The latest statistics about American student loan debt is unnerving, to say the least. There are 45 million people currently carrying student loan debt and the average borrower from the Class of 2017 graduated with an average of $28,288. Is this what’s in your future should you decide to get a student loan to further your education? It doesn’t have to be.

Taking the time to understand your financial situation, your true potential income after graduation, and the full scope of the loan terms are all crucial to paying down debt on time and in full. Unfortunately, many students may not have a clear understanding of what a student loan entails before signing the dotted line. While pursuing higher education it’s crucial to understand the debt that can come with it.

In-School Repayment Options

While attending college, repayment options on student loans come in many forms. It’s always a good idea to get a head start on repaying your student loans but making full payments during school might not be feasible. If this is the case, there are typically alternatives.

Pay in Full During School

Paying off student loans while in school can set you up for financial success in the future. Not only will you get a head start managing money and paying down debt, you’ll have less of an uphill battle paying off these loans post-graduation.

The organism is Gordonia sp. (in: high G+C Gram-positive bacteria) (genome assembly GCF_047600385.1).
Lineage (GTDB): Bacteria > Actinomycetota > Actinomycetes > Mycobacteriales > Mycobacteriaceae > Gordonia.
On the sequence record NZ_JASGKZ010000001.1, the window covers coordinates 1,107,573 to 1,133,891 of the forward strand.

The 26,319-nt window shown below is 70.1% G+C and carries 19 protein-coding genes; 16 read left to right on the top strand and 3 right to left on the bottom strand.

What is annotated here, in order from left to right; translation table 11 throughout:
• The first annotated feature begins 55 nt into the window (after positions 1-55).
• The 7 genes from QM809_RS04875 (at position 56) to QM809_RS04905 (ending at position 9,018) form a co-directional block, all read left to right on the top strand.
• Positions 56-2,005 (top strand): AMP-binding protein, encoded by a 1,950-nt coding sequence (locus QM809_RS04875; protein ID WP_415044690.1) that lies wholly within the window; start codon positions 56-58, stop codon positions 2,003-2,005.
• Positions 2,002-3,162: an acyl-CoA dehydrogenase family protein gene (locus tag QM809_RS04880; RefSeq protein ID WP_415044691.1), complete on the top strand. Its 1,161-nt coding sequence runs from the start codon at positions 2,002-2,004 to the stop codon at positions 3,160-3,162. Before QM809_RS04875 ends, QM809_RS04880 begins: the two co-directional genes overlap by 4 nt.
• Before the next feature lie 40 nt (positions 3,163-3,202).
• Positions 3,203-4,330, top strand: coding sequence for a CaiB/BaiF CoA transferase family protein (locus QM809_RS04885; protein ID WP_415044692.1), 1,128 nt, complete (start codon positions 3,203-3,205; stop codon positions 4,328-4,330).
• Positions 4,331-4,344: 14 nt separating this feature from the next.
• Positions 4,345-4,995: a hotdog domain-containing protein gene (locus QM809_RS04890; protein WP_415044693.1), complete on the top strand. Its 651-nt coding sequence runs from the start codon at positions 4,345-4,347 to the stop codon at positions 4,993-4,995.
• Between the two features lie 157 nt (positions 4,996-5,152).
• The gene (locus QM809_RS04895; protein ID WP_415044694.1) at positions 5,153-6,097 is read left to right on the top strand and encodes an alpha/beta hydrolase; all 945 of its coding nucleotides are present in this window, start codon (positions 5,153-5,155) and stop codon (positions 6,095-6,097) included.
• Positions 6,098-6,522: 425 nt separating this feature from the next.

Pay Interest Only During School

If you can’t meet a full monthly payment on your federal student loans, you may be able to request an interest-only repayment schedule throughout your college tenure. This means, you won’t be responsible for repaying the principle, but you will cover the interest accumulating while you study.

Defer Repayment Until Graduation (Grace Period)

For some students, the most important focus during their college degree is the degree itself. They need to put all their energy into school work and graduating. Splitting time between a part-time job and school just to meet a repayment schedule may not be possible. This is when the deferred payment option makes a good choice.

What You Should Know Before Accepting a Student Loan

Student loans can not only make or break a student’s educational future, but it can also significantly burden someone post-graduation. Do you know what you are signing up for?

Know Your Expenses

Even if you are still in school, working with a detailed budget can help you keep track of repayments. If you know how much per month you need on living expenses, you’ll be able to adequately prepare for the debt repayments as well.

Know Your Monthly Payment

When you start making payments on student loans, don’t kid yourself on the monthly amount owed. The average monthly payments are usually a few hundred dollars, can you afford it?

Know Your Financial Future

Many colleges have gotten into trouble for the way they have advertised post-graduation job markets. For example, just because your school states that 90 percent of graduates are hired within the first six months of graduation, doesn’t mean it’s always true. Dig deep into regional sources on job statistics for your career path.

Post-Graduation Student Loan Refinancing

Once you’ve graduated and have a foot in the job market you may be in a drastically different financial state than you were when you first signed up for your student loans. You may be much better off with a new job and a good salary. Alternatively, you may have an entry-level type salary or struggling to find any income at all.